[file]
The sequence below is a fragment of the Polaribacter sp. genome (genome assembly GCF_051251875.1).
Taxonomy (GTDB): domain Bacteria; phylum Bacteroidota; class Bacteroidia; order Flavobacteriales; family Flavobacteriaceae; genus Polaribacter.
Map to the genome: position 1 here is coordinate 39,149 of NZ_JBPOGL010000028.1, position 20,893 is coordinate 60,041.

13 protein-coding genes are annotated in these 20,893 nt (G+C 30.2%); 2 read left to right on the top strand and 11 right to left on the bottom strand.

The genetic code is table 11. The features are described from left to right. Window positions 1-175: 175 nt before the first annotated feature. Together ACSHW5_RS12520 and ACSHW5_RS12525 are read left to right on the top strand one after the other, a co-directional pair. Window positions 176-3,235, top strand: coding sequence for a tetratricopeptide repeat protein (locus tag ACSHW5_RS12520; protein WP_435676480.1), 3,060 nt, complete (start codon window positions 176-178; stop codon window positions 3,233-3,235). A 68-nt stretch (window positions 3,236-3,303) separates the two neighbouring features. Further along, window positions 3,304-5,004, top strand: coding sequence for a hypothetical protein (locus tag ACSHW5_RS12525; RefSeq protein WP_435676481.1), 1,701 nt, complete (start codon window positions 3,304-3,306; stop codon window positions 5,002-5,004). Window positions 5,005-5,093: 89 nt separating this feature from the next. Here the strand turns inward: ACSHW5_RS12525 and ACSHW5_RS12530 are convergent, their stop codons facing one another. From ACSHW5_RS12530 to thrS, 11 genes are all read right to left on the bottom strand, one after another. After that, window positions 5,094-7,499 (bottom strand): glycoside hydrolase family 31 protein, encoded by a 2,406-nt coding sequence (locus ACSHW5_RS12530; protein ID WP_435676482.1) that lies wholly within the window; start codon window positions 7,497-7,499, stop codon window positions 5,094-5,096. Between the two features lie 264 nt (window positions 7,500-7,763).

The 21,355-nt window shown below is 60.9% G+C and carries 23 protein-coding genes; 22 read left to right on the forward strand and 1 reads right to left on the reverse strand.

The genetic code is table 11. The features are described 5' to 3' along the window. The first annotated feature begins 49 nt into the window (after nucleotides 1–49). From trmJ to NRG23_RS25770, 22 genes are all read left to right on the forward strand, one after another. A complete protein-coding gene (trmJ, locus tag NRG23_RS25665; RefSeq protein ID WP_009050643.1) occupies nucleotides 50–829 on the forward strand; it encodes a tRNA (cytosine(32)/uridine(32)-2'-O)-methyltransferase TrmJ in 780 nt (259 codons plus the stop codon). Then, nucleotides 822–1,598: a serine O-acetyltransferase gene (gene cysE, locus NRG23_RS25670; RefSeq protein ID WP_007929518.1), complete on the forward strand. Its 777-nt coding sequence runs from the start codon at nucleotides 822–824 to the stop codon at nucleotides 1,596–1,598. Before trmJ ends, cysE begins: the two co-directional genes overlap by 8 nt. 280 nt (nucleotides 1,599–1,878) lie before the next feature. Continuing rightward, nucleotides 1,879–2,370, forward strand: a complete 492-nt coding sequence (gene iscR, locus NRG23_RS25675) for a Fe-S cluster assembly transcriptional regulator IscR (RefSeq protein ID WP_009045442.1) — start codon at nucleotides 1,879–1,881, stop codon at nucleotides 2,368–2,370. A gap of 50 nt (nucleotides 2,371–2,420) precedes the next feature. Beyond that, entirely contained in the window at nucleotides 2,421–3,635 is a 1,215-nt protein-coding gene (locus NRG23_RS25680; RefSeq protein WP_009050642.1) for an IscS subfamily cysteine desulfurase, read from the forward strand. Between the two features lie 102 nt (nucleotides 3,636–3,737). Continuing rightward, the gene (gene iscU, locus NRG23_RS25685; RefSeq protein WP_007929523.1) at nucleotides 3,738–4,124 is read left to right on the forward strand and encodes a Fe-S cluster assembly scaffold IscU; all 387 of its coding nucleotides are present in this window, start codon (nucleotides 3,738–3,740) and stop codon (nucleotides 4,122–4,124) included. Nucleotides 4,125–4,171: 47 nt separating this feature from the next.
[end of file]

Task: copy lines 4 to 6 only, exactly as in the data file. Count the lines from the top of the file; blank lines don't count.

13 protein-coding genes are annotated in these 20,893 nt (G+C 30.2%); 2 read left to right on the top strand and 11 right to left on the bottom strand.

The genetic code is table 11. The features are described from left to right. Window positions 1-175: 175 nt before the first annotated feature. Together ACSHW5_RS12520 and ACSHW5_RS12525 are read left to right on the top strand one after the other, a co-directional pair. Window positions 176-3,235, top strand: coding sequence for a tetratricopeptide repeat protein (locus tag ACSHW5_RS12520; protein WP_435676480.1), 3,060 nt, complete (start codon window positions 176-178; stop codon window positions 3,233-3,235). A 68-nt stretch (window positions 3,236-3,303) separates the two neighbouring features. Further along, window positions 3,304-5,004, top strand: coding sequence for a hypothetical protein (locus tag ACSHW5_RS12525; RefSeq protein WP_435676481.1), 1,701 nt, complete (start codon window positions 3,304-3,306; stop codon window positions 5,002-5,004). Window positions 5,005-5,093: 89 nt separating this feature from the next. Here the strand turns inward: ACSHW5_RS12525 and ACSHW5_RS12530 are convergent, their stop codons facing one another. From ACSHW5_RS12530 to thrS, 11 genes are all read right to left on the bottom strand, one after another. After that, window positions 5,094-7,499 (bottom strand): glycoside hydrolase family 31 protein, encoded by a 2,406-nt coding sequence (locus ACSHW5_RS12530; protein ID WP_435676482.1) that lies wholly within the window; start codon window positions 7,497-7,499, stop codon window positions 5,094-5,096. Between the two features lie 264 nt (window positions 7,500-7,763).

The 21,355-nt window shown below is 60.9% G+C and carries 23 protein-coding genes; 22 read left to right on the forward strand and 1 reads right to left on the reverse strand.